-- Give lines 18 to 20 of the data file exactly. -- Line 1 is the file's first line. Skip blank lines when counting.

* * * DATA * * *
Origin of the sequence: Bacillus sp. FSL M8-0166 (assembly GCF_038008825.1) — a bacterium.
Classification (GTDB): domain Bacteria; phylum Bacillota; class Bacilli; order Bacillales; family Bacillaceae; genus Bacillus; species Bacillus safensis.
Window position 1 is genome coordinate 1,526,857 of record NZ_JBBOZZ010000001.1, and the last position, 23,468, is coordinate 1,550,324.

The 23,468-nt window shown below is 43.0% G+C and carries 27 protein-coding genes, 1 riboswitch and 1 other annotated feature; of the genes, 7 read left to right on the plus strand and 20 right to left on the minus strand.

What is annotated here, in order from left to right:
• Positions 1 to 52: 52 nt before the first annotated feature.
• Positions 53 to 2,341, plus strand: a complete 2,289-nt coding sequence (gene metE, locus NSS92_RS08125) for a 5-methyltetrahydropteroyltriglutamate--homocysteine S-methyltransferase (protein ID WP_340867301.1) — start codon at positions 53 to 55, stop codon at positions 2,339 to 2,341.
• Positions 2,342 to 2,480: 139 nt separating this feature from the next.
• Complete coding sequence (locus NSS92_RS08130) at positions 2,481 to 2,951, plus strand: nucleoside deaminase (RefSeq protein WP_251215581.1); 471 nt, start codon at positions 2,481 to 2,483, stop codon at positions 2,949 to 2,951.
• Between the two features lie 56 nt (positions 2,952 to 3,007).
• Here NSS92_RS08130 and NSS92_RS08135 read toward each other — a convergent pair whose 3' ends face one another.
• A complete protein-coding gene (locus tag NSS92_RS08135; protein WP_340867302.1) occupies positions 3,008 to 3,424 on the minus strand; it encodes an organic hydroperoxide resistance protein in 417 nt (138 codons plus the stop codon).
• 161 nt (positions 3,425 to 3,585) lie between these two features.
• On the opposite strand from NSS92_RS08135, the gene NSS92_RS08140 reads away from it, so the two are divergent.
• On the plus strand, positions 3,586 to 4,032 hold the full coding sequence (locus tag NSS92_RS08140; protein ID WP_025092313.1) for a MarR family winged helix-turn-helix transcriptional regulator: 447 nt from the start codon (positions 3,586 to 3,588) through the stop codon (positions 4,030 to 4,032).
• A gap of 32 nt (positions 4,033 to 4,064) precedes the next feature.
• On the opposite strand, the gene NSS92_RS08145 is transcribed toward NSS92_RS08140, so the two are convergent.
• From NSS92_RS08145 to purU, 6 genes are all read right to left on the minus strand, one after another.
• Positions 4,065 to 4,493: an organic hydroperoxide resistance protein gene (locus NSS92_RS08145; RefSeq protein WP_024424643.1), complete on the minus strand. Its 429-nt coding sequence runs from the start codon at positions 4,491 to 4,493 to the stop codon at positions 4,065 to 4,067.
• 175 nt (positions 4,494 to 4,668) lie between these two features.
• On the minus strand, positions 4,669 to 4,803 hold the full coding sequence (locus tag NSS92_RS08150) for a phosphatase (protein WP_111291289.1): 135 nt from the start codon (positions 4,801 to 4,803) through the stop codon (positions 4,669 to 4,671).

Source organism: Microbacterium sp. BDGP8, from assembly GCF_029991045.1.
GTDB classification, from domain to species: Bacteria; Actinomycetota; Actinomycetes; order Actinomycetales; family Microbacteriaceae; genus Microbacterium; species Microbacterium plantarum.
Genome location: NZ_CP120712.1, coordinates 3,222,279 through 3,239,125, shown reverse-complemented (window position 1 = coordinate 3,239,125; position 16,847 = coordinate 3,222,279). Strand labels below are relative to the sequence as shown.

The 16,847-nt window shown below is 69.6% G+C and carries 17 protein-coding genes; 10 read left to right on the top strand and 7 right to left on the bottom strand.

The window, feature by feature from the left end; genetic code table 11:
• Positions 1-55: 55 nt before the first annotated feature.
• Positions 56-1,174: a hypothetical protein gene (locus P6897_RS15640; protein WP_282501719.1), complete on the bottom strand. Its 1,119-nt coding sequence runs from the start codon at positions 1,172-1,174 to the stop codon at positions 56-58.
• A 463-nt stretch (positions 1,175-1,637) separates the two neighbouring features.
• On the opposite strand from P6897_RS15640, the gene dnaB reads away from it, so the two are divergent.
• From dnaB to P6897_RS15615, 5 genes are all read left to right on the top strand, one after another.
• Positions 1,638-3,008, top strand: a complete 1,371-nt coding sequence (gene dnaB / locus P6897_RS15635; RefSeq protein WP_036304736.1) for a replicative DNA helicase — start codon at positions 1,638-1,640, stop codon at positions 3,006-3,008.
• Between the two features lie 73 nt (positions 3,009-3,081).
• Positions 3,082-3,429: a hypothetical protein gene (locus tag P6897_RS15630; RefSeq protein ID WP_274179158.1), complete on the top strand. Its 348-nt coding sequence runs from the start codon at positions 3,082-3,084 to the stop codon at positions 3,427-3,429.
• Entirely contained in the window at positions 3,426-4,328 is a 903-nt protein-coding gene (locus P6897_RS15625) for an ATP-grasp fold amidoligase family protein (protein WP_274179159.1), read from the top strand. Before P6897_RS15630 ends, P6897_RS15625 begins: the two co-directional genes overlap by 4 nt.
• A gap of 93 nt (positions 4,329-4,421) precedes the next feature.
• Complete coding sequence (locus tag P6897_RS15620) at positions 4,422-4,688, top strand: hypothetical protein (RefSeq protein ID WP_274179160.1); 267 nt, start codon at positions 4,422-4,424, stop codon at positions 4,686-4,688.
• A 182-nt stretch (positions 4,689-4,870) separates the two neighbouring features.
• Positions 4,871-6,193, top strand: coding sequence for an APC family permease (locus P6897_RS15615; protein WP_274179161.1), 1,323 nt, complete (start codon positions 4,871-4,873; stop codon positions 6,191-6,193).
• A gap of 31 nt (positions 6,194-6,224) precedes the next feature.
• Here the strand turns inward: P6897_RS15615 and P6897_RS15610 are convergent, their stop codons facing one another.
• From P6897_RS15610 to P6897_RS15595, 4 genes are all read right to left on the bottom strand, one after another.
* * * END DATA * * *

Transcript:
• From NSS92_RS08145 to purU, 6 genes are all read right to left on the minus strand, one after another.
• Positions 4,065 to 4,493: an organic hydroperoxide resistance protein gene (locus NSS92_RS08145; RefSeq protein WP_024424643.1), complete on the minus strand. Its 429-nt coding sequence runs from the start codon at positions 4,491 to 4,493 to the stop codon at positions 4,065 to 4,067.
• 175 nt (positions 4,494 to 4,668) lie between these two features.